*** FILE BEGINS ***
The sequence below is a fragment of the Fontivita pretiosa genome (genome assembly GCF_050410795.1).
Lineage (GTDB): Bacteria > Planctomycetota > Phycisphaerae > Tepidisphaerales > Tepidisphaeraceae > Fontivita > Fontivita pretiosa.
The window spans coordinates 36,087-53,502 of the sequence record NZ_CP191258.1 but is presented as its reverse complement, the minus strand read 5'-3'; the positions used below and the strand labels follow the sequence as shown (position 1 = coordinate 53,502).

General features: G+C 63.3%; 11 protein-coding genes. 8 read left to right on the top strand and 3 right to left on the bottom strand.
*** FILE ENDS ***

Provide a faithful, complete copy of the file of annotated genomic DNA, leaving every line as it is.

The sequence below is a fragment of the Fontivita pretiosa genome (genome assembly GCF_050410795.1).
Lineage (GTDB): Bacteria > Planctomycetota > Phycisphaerae > Tepidisphaerales > Tepidisphaeraceae > Fontivita > Fontivita pretiosa.
The window spans coordinates 36,087-53,502 of the sequence record NZ_CP191258.1 but is presented as its reverse complement, the minus strand read 5'-3'; the positions used below and the strand labels follow the sequence as shown (position 1 = coordinate 53,502).

General features: G+C 63.3%; 11 protein-coding genes. 8 read left to right on the top strand and 3 right to left on the bottom strand.